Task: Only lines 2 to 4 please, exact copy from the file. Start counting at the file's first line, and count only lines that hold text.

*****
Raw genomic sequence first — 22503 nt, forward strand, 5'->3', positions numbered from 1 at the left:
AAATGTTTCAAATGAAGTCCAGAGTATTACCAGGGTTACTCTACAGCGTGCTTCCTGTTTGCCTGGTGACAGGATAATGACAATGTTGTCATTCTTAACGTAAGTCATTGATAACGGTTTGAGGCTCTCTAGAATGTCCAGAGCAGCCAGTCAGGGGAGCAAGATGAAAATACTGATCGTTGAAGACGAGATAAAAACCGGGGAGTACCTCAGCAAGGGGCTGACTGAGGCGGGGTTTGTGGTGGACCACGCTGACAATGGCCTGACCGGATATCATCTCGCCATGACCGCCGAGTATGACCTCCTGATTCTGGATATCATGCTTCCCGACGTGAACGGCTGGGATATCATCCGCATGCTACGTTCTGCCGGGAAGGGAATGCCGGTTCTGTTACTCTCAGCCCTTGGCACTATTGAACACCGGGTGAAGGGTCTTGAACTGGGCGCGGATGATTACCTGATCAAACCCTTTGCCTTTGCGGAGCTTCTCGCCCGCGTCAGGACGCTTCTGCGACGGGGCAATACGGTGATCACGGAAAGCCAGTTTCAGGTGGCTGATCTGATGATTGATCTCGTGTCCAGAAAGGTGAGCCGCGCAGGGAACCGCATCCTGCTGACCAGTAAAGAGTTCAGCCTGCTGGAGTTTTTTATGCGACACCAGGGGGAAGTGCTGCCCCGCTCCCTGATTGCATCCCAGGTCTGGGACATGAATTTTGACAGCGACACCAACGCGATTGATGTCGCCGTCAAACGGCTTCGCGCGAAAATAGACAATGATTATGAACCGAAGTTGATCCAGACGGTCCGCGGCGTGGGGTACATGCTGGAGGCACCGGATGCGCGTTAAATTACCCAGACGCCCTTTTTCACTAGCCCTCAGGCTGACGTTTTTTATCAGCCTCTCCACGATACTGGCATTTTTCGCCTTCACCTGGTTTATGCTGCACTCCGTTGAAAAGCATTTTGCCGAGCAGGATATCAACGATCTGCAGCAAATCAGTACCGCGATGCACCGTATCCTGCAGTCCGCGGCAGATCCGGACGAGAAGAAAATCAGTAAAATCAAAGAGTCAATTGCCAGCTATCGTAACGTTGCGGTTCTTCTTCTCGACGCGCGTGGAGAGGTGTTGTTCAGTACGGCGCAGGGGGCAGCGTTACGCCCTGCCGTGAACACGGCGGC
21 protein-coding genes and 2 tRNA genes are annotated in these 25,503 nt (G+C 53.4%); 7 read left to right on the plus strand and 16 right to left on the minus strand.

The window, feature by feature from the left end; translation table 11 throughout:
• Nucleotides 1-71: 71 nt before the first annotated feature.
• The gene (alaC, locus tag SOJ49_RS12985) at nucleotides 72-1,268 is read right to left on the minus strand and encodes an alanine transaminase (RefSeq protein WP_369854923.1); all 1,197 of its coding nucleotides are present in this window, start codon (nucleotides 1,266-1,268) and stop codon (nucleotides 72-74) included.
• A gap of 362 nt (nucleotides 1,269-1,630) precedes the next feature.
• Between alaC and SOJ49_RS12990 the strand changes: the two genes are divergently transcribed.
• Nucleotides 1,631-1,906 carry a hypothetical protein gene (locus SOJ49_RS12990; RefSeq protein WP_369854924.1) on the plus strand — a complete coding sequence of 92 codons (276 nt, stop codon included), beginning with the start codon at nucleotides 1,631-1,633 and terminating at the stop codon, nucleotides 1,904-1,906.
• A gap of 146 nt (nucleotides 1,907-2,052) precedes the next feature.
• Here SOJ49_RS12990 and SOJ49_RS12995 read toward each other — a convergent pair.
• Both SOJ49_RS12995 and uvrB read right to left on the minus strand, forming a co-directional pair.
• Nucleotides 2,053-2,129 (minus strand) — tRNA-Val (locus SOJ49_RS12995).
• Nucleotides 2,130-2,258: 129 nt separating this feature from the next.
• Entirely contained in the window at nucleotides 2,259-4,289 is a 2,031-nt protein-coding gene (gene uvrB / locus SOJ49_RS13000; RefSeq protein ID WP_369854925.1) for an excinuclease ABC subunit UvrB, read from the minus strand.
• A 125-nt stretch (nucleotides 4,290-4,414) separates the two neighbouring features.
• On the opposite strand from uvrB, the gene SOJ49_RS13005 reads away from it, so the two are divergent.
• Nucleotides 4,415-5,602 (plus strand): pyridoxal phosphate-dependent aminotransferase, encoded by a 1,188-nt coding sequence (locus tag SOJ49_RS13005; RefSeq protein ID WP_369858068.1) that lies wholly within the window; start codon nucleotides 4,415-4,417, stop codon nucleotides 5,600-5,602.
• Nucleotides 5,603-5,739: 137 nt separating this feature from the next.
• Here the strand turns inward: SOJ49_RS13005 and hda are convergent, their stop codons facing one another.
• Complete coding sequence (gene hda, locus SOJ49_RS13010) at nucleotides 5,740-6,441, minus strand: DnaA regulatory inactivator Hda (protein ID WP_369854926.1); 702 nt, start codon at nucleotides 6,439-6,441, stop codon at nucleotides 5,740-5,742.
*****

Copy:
AAATGTTTCAAATGAAGTCCAGAGTATTACCAGGGTTACTCTACAGCGTGCTTCCTGTTTGCCTGGTGACAGGATAATGACAATGTTGTCATTCTTAACGTAAGTCATTGATAACGGTTTGAGGCTCTCTAGAATGTCCAGAGCAGCCAGTCAGGGGAGCAAGATGAAAATACTGATCGTTGAAGACGAGATAAAAACCGGGGAGTACCTCAGCAAGGGGCTGACTGAGGCGGGGTTTGTGGTGGACCACGCTGACAATGGCCTGACCGGATATCATCTCGCCATGACCGCCGAGTATGACCTCCTGATTCTGGATATCATGCTTCCCGACGTGAACGGCTGGGATATCATCCGCATGCTACGTTCTGCCGGGAAGGGAATGCCGGTTCTGTTACTCTCAGCCCTTGGCACTATTGAACACCGGGTGAAGGGTCTTGAACTGGGCGCGGATGATTACCTGATCAAACCCTTTGCCTTTGCGGAGCTTCTCGCCCGCGTCAGGACGCTTCTGCGACGGGGCAATACGGTGATCACGGAAAGCCAGTTTCAGGTGGCTGATCTGATGATTGATCTCGTGTCCAGAAAGGTGAGCCGCGCAGGGAACCGCATCCTGCTGACCAGTAAAGAGTTCAGCCTGCTGGAGTTTTTTATGCGACACCAGGGGGAAGTGCTGCCCCGCTCCCTGATTGCATCCCAGGTCTGGGACATGAATTTTGACAGCGACACCAACGCGATTGATGTCGCCGTCAAACGGCTTCGCGCGAAAATAGACAATGATTATGAACCGAAGTTGATCCAGACGGTCCGCGGCGTGGGGTACATGCTGGAGGCACCGGATGCGCGTTAAATTACCCAGACGCCCTTTTTCACTAGCCCTCAGGCTGACGTTTTTTATCAGCCTCTCCACGATACTGGCATTTTTCGCCTTCACCTGGTTTATGCTGCACTCCGTTGAAAAGCATTTTGCCGAGCAGGATATCAACGATCTGCAGCAAATCAGTACCGCGATGCACCGTATCCTGCAGTCCGCGGCAGATCCGGACGAGAAGAAAATCAGTAAAATCAAAGAGTCAATTGCCAGCTATCGTAACGTTGCGGTTCTTCTTCTCGACGCGCGTGGAGAGGTGTTGTTCAGTACGGCGCAGGGGGCAGCGTTACGCCCTGCCGTGAACACGGCGGC
21 protein-coding genes and 2 tRNA genes are annotated in these 25,503 nt (G+C 53.4%); 7 read left to right on the plus strand and 16 right to left on the minus strand.

The window, feature by feature from the left end; translation table 11 throughout: